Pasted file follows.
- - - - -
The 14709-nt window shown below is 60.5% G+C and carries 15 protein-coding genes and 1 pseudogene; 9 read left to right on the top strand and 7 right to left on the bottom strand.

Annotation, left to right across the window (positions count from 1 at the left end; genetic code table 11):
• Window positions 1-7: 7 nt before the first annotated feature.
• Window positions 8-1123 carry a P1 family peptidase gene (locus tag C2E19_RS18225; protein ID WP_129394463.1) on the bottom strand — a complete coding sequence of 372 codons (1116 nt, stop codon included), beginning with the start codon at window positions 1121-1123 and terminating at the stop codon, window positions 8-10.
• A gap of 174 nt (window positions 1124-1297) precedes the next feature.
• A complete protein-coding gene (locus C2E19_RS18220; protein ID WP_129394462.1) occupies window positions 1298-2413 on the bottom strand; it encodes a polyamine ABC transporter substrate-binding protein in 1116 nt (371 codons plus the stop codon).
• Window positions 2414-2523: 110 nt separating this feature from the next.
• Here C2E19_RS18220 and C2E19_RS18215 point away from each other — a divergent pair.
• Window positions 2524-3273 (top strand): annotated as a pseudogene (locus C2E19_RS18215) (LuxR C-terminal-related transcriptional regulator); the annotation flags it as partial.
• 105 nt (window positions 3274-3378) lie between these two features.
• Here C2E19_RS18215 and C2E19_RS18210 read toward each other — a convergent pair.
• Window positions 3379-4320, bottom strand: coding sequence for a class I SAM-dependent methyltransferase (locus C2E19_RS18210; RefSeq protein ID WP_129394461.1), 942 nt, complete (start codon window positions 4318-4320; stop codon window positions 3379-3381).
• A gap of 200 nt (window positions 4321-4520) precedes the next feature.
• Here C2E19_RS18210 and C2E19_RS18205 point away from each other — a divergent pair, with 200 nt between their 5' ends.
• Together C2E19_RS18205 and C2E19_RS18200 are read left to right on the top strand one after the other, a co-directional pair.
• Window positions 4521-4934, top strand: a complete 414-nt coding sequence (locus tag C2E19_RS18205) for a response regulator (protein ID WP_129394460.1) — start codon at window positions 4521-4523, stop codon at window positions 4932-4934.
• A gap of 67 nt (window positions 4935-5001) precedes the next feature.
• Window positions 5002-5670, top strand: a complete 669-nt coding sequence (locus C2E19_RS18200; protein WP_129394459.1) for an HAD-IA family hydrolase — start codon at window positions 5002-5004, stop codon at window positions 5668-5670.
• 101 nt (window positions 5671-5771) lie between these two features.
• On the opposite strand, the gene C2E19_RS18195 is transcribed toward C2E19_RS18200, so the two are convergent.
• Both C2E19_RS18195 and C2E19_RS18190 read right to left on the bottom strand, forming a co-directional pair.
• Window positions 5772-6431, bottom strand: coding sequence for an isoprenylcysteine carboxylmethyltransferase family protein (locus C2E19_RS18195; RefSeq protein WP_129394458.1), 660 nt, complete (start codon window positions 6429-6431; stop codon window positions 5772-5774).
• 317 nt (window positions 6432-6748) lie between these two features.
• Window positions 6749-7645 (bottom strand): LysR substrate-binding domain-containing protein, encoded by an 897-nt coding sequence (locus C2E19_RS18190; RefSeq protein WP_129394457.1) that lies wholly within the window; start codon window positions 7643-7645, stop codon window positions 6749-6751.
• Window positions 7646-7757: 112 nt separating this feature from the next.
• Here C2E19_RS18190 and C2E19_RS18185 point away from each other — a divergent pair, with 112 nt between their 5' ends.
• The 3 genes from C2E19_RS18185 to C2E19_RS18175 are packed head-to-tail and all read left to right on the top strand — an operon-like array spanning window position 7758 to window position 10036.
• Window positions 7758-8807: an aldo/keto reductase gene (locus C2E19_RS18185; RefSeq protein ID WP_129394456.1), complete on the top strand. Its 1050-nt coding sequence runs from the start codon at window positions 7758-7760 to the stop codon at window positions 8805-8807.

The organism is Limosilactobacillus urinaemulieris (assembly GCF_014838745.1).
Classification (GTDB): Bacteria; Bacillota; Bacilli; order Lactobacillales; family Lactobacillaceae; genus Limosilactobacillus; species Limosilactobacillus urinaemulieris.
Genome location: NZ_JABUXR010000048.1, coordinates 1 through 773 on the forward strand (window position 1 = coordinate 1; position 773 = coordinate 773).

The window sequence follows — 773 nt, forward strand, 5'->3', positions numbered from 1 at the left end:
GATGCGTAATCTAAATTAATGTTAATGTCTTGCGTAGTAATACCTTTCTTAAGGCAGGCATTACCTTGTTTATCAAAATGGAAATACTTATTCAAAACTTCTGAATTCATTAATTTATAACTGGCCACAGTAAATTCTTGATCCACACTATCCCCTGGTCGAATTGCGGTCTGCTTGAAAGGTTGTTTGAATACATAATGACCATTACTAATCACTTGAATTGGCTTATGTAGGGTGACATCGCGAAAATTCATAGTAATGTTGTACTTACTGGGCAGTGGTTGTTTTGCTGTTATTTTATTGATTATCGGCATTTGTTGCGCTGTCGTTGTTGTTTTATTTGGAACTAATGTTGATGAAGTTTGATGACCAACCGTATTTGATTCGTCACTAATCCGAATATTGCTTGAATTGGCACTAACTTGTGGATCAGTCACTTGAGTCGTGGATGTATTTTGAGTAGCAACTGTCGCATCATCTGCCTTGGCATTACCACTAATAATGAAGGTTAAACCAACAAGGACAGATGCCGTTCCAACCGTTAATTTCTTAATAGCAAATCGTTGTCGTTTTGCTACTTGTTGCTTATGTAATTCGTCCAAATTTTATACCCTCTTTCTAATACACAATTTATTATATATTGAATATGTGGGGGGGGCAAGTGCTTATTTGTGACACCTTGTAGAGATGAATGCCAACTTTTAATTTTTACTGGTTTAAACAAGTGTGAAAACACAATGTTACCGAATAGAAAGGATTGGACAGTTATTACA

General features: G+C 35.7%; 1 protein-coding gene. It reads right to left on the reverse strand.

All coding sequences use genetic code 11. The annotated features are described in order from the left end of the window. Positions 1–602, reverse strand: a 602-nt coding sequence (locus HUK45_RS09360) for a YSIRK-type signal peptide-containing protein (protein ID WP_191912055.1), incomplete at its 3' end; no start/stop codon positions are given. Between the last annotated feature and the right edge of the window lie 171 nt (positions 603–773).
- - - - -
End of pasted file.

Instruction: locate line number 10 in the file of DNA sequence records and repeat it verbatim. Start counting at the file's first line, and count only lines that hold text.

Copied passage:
• 105 nt (window positions 3274-3378) lie between these two features.